Thursday, January 12, 2006

Muni Wireless

I was going to try and pull together a big post on Muni Wireless with comments, but it looks like I am not going to be able to string it together with a lot of prose. Here goes a link fest.

UK Parliament members demand Wifi:

"We recommend that wireless Internet access should be provided in those areas likely to be of most use to members," the report said. "We appreciate the security and viability issues around wireless Internet access but believe that it should be possible to overcome these difficulties."

Popular Mechanics say IEEE 802.16 is one of the top inventions of the past 25 years.

"The geniuses at the Institute of Electrical and Electronics Engineers publish a wireless metropolitan area network standard that functions like Wi-Fi on steroids. An 802.16 antenna can transmit Internet access up to a 30-mile radius at speeds comparable to DSL and cable broadband. When it all shakes out, 802.16 could end up launching developing nations into the digital age by eliminating the need for wired telecommunications infrastructure."

GlobeTel will install WiMAX in Russia's 30 largets cities.

Uli Altvater, President of GlobeTel Wireless stated: "This is a very large undertaking that will utilize the skills or more than 1,000 people in Russia, Europe and the United States. This transaction will catapult GlobeTel to a position as one of the top two suppliers and operators of wireless networks in the world."

Om Malik points to wireless clouds in Britain and Paris.

"The Cloud, a UK-based company that operates wifi hotspots is planning to build city wide WiFi clouds in London, Manchester and seven other cities. The network, is supposed to reach a total of 4 million people, and would also compete with incumbent phone and mobile carriers. The Cloud has stuck up partnerships with the likes of Skype and Nintendo for its WiFi network. I wonder if the Europeans once again have cracked the municipal wireless code: private enterprise upstarts with lower cost structure fighting it out with deep pocketed incumbents!"

"The Mayor of Paris, Bertrand Delanoë, believes in giving free access to the Internet and wants to push development of a city wide telecom network. His intentions were first reported in Nouvel Observateur, quite a serious newspaper. James Enck says, “The article refers to a city-wide network, and also seems to suggest that the Mayor has aspirations of offering free narrowband internet access and local telephony to residents of more modest economic means.”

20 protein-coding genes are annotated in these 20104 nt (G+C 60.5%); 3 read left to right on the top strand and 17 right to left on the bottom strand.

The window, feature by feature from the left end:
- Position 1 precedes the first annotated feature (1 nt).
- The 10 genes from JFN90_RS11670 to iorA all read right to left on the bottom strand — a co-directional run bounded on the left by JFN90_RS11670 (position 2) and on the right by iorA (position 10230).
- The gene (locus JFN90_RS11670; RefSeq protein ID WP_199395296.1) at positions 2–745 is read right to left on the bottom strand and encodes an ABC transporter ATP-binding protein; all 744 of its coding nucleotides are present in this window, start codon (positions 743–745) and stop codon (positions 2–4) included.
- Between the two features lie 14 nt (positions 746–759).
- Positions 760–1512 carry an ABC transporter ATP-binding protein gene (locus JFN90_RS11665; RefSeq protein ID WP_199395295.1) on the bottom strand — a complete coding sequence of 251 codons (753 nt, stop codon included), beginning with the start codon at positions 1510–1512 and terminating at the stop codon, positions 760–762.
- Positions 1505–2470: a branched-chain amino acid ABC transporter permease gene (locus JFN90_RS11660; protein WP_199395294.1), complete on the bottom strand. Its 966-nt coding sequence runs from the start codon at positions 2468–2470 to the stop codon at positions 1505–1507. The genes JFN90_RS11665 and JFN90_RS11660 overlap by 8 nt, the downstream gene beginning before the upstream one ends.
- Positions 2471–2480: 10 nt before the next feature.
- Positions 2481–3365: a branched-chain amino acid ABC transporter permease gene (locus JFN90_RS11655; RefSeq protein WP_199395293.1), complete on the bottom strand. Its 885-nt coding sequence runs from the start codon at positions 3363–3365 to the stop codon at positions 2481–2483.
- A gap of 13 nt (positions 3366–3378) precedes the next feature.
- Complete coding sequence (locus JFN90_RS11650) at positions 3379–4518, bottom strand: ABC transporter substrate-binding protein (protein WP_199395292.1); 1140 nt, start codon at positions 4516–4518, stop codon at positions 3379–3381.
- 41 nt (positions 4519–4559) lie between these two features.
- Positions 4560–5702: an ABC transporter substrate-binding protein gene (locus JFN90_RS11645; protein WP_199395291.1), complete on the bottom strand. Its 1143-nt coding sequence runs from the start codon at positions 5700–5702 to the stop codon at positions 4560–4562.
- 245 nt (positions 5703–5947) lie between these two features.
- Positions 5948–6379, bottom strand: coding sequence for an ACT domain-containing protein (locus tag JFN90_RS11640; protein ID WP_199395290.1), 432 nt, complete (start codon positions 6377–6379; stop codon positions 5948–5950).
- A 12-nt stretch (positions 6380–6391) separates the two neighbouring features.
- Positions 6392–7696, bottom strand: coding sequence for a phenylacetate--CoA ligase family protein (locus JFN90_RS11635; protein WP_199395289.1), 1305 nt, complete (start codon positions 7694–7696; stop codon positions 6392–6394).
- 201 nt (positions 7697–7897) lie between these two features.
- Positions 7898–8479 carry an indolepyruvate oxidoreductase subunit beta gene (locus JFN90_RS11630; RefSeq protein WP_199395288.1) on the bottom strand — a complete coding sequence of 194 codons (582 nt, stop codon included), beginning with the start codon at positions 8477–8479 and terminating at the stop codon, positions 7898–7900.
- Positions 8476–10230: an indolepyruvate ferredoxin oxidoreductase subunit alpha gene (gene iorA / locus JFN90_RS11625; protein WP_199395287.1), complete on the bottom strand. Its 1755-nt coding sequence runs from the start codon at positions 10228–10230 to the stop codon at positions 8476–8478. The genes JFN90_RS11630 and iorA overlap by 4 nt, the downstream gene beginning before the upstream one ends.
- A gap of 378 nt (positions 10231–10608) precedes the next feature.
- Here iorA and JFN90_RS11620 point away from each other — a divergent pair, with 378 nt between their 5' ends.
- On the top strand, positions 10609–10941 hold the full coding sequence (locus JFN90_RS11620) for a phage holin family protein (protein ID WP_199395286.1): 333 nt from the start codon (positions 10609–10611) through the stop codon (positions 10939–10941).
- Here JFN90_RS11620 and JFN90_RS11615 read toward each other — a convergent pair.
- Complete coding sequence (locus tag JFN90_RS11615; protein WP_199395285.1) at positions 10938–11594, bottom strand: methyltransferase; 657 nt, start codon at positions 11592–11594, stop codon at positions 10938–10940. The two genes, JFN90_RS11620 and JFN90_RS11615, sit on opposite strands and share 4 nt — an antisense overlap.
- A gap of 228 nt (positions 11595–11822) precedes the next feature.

You can also see Om's broadband Wiki.

Techdirt has the goods on why there is a need for Muni Wireless.

"Glenn Fleishman points to a Washington Monthly article that does an excellent job of highlighting why there's a need in the US for municipal broadband services -- because incumbent providers do an inadequate job of serving many communities, and regulators let them get away with it.

Both the original article and Fleishman's post point out examples of incumbent providers refusing to invest in offering services wanted and needed in some place, and also the double-standard the companies have when they object to localities spending public money to compete with them, but gladly accept all kinds of tax breaks, subsidies and incentives from local governments to support their own businesses.

The lack of real competition in the broadband market has allowed it to stagnate and lets providers get away with subpar offerings and high prices. Clearly the current regulatory situation isn't doing anything to spark competition -- far from it -- leaving underserved localities little option but to jump into things themselves. It's not a question of free markets or
government interference; incumbent providers just don't want to have to compete, period, regardless of who is their rival."

More from Techdirt on why Wifi isn't the right approach:

"WiFi is a wonderful technology that has done amazing things -- but it was built for local area networks, and stringing it out to cover entire cities is simply asking for problems.

The unfortunate part of this story, however, is that anti-muni-broadband forces, usually bankrolled by incumbent telcos, will quickly latch onto this story to suggest that all muni-broadband fails. Of course, as Glenn Fleishman pointed out just days ago, when it looked like Lompoc was on its way to launching the WiFi offering, the real goal of the city is to offer muni-fiber."

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